Liev Schreiber on How Father’s Physician-Assisted Suicide After Terminal Cancer Diagnosis Mimics His Character in New Film

Liev Schreiber attends a special presentation of “Across the River and Into the Trees”
Chelsea Lauren

Playing a character in a film who dies by suicide, adapted from a book penned by a famed author who met the same fate, is already a heady experience. But for Liev Schreiber, who tackles the stoically heroic Colonel Richard Cantwell in the big screen version of Ernest Hemingway’s final full-length novel, “Across the River and Into the Trees,” life imitated art — which imitated life — in ways not even Schreiber could have expected.

“One of the things that happened to us in this epic, long shoot [in Venice, Italy] is that my father had found a sarcoma on his leg — a very, very rapid [growing] one,” Schreiber told a crowd gathered for a special screening and premiere of the film, directed by Paula Ortiz, at the Sun Valley Film Festival Thursday night.

“We only had a month left to shoot,” he continued, “and the crew graciously stopped the film and let me go home to Seattle, where my father lives, to be with him, and I got him into a treatment clinic. And [by this point] the tumor was all over the lungs, everything. So, I got back to Venice to finish shooting the film. And then my father calls and he says, ‘I’m not doing chemo anymore.’ And in [Washington] they have euthanasia laws, and my father decided he’s going to take the pill and do it. And at this point we were also having trouble with the financing of the film — we couldn’t finish the film. And the Italian crew found out that my father was dying — that he was planning to take this pill — and they worked the next few weeks for free, they worked straight through without getting paid. And then, of course, in the back of my head, I’m playing this role, and I’m thinking here I am playing a man about to commit suicide. And these Italians on the crew, they understand the generational thing of feeling like we don’t spend enough time paying respect and honoring what the generation before us has accomplished. And that was a very meaningful piece of making this film for me. It was very powerful for me to have that.”

Actor and local Hailey, Idaho resident Mariel Hemingway, Ernest’s granddaughter, was in attendance at the Sun Valley premiere, which took place at the storied Opera House in the ski resort town, just miles away from Ketchum, where the Nobel Prize-winning writer (received for “The Old Man and the Sea”) died by suicide in July 1961 and is now buried. The film’s producer Robert K. MacLean, co-producer Andrea Biscaro and producer Kirstin Roegner, were also on hand for the post-screening panel discussion, moderated by Variety features editor Malina Saval.

“Across the River and Into the Trees,” published in 1950 and spanning a period of a single day on the heels of World War II, recounts a star-crossed, May-December romance between Cantwell, a 50-year-old U.S. Army officer and a much younger Venetian woman named Renata, played in the film by Matilda De Angelis. It is the last of Hemingway’s novels to spring to life onscreen. At its core is a story about love found too late. When asked if this was a theme to which Schreiber could relate, the eight-time Emmy-nominated actor good-naturedly quipped, “I’ve got a few more months.”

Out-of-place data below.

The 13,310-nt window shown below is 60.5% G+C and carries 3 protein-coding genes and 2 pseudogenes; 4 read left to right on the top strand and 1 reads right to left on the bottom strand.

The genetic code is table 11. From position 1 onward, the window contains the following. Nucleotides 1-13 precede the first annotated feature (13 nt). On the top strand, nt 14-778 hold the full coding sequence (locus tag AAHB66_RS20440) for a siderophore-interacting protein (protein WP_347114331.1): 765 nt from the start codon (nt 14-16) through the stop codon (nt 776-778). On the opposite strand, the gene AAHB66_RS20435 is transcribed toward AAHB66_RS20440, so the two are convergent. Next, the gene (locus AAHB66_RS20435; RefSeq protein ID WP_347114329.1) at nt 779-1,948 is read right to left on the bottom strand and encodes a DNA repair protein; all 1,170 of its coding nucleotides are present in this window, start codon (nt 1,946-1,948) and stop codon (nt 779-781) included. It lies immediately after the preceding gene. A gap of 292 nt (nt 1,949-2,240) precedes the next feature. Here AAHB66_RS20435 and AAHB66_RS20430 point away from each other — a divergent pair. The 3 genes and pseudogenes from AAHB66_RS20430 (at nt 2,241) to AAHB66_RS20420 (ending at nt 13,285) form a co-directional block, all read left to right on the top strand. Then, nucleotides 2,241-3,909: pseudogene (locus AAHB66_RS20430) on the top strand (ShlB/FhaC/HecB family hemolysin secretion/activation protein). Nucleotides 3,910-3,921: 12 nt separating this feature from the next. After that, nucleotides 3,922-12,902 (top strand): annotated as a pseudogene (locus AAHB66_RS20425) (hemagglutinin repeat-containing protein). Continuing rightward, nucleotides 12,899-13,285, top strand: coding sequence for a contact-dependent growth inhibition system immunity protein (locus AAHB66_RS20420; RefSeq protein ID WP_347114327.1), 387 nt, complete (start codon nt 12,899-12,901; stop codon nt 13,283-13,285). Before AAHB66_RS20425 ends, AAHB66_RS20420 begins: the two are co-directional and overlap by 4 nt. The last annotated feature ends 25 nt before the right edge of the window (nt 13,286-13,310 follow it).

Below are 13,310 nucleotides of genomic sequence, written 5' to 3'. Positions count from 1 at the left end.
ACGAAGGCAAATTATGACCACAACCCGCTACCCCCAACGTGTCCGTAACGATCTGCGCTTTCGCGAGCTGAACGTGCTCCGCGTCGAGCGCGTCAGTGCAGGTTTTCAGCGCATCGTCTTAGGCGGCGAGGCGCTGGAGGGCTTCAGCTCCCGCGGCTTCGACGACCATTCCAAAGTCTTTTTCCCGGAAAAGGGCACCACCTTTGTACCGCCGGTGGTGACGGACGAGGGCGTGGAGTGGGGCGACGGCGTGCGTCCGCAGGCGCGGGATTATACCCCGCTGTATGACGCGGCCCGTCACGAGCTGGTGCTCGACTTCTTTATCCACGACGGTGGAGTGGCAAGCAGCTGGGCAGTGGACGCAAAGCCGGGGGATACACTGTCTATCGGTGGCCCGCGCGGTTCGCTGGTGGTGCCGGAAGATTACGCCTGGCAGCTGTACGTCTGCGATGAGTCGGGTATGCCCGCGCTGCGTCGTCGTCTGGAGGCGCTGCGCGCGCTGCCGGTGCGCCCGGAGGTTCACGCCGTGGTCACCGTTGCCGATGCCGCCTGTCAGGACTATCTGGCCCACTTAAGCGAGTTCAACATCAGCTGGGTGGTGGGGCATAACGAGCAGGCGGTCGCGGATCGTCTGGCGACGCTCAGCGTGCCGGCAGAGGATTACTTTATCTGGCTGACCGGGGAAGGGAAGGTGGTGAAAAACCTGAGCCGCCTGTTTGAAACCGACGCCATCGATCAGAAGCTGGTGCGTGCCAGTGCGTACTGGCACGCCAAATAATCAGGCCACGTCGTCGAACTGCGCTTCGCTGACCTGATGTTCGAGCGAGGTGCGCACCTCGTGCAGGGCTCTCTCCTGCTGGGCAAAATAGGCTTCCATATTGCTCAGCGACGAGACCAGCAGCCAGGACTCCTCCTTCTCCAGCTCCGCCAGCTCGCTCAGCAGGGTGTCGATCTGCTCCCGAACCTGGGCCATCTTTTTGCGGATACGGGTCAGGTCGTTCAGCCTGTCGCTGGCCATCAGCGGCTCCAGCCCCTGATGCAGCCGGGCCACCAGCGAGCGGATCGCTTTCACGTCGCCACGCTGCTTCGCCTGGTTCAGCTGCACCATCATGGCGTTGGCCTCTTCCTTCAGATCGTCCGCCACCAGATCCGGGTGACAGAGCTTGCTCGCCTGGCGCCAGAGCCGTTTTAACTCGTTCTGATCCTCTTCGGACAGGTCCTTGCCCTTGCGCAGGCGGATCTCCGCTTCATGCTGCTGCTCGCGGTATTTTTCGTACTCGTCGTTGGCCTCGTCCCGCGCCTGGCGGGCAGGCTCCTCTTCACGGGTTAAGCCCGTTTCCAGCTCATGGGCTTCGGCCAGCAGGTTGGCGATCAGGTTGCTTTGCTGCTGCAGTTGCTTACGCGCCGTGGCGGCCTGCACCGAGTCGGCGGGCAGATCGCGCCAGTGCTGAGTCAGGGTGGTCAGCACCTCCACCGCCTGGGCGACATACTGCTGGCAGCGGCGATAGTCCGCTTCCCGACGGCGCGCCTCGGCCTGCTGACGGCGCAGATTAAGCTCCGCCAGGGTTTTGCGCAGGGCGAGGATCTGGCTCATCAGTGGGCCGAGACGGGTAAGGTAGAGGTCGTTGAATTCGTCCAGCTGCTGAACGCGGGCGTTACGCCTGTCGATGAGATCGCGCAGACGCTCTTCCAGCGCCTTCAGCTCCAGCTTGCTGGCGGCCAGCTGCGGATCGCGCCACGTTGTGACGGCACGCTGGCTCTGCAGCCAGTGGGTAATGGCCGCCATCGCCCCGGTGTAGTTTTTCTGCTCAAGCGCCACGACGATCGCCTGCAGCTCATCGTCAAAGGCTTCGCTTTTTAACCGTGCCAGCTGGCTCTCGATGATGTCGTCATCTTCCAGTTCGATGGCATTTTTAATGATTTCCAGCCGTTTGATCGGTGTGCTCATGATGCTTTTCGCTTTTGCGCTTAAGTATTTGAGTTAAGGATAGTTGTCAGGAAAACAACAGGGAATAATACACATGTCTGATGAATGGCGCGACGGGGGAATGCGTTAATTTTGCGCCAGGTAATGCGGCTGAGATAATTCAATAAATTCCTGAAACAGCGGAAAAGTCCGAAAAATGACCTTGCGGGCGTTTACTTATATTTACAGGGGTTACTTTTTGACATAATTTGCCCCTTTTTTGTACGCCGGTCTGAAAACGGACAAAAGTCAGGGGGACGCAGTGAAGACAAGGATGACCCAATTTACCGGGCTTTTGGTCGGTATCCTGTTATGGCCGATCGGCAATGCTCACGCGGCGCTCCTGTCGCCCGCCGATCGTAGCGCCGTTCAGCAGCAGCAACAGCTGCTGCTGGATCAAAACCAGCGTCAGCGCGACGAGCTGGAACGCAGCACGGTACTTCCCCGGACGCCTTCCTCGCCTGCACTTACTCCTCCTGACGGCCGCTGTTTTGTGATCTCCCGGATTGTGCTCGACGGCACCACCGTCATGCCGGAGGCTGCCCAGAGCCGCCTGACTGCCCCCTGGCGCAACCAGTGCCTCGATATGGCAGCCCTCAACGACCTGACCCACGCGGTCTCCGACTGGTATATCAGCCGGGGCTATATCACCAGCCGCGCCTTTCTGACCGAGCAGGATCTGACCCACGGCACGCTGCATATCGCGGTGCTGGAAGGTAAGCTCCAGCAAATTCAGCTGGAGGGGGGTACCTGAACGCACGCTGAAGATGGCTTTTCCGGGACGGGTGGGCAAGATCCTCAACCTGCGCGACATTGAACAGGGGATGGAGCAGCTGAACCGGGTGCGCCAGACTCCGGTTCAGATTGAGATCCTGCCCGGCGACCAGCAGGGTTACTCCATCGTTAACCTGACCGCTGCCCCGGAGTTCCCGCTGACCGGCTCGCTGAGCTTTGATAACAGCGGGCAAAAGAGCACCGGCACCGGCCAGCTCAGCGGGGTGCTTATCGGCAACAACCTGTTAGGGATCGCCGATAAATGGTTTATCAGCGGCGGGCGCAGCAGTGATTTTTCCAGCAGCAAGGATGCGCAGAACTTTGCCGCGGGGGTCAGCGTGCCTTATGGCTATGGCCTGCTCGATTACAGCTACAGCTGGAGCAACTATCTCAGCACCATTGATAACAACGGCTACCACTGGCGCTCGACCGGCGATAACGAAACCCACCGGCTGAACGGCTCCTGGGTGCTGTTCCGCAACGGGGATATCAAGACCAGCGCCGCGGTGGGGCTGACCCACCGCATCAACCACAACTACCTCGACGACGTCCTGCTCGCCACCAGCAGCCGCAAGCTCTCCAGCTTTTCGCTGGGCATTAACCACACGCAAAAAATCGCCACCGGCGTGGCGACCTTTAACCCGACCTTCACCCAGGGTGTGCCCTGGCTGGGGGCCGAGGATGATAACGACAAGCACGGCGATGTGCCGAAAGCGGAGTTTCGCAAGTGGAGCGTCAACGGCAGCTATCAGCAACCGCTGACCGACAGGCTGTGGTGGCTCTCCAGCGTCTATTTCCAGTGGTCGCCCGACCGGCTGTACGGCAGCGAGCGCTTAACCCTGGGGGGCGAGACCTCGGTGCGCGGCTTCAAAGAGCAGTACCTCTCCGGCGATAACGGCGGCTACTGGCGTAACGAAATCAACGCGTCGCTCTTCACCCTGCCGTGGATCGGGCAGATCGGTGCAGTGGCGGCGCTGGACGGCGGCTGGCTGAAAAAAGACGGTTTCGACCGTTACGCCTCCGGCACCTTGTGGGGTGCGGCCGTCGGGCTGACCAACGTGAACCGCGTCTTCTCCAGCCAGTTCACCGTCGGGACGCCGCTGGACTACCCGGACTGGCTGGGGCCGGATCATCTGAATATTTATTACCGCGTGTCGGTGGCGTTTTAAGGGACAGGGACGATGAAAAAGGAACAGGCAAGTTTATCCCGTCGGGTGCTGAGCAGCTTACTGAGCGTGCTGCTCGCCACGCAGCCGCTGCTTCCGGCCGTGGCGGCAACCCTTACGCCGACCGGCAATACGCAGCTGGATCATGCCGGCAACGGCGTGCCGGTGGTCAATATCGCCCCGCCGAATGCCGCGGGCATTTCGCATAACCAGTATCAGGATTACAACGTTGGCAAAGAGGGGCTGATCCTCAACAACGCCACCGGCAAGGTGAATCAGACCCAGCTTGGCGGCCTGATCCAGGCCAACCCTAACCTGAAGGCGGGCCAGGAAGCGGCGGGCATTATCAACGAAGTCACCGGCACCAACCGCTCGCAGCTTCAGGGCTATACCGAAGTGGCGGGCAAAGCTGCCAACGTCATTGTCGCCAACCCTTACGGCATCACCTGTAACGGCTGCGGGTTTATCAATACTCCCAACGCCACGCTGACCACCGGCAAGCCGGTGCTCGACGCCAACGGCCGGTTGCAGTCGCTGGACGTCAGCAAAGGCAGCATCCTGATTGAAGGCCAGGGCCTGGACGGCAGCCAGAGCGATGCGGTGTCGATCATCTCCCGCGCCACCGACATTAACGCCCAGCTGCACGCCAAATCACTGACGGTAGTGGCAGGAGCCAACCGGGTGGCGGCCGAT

Schreiber also plugged Andrea di Robilant’s non-fiction account “Autumn in Venice: Ernest Hemingway and His Last Muse,” which focuses on the final turbulent decade of Hemingway’s life.

“It’s a book about the scandal that happened with Hemingway and [Adriana Ivancich] the 19-year-old girl that he was in love with in Venice, and whom many believe he wrote this book for,” Schreiber noted.

MacLean pointed out that while “the character is autobiographical,” Hemingway “crafted that character for a highly-decorated American hero, Charles [Bentell] Lamb.”

“I think running through the whole story is the question of mortality and one’s own mortality,” MacLean added. “And Hemingway, at this point in his life — I think he was a bit lost then. And I think for him, [the girl] became some kind of a muse.”

Known for his sparse, economic prose, Hemingway’s story finds its cinematic equivalent in the hypnotic, softly-lit, black-and-white visuals of Spanish cinematographer Javier Aguirresarobe (“Thor: Ragnarok,”“Blue Jasmine”).

Biscaro called the director of photography’s work “fascinating to watch.”

“There were fewer lights compared to a normal movie,” the Italy-based producer said. “When it came to the scene in San Marco square, he was painting the building [with light] with archetypal awareness. There is also the scene in the secret garden, which you see painted in a soft yellow light. It was literally like painting each and every scene.”

Of what primarily attracted him to the role, Schreiber said, “The reason I was interested in this story is — and the timing turned out to be perfect, unfortunately — is that it’s about a generation of Americans who instinctively gave their lives to defend their families, to defend their right to democracy. I’ve always been moved by that generation. It’s my grandfather’s generation.”

He continued, “Hemingway’s really conflicted relationship to masculinity, and his own midlife crisis, and the shame and everything, which, you know, of course, I share all that stuff. But the part that really moved me was the part about this generation of people that we’ve lost touch with somewhere in our culture.”

The festival also opened with National Geographic Documentary Films’ “Fire of Love,” directed by Sara Dosa. Editor Jocelyne Chaput was in attendance for the screening at the Argyros Performing Arts Center and Chris Albert, executive vice president of communications, National Geographic Content and Disney Branded Television, introduced the film. The fest is also set to screen National Geographic’s “The Territory” and the Disney-branded doc “Mija.”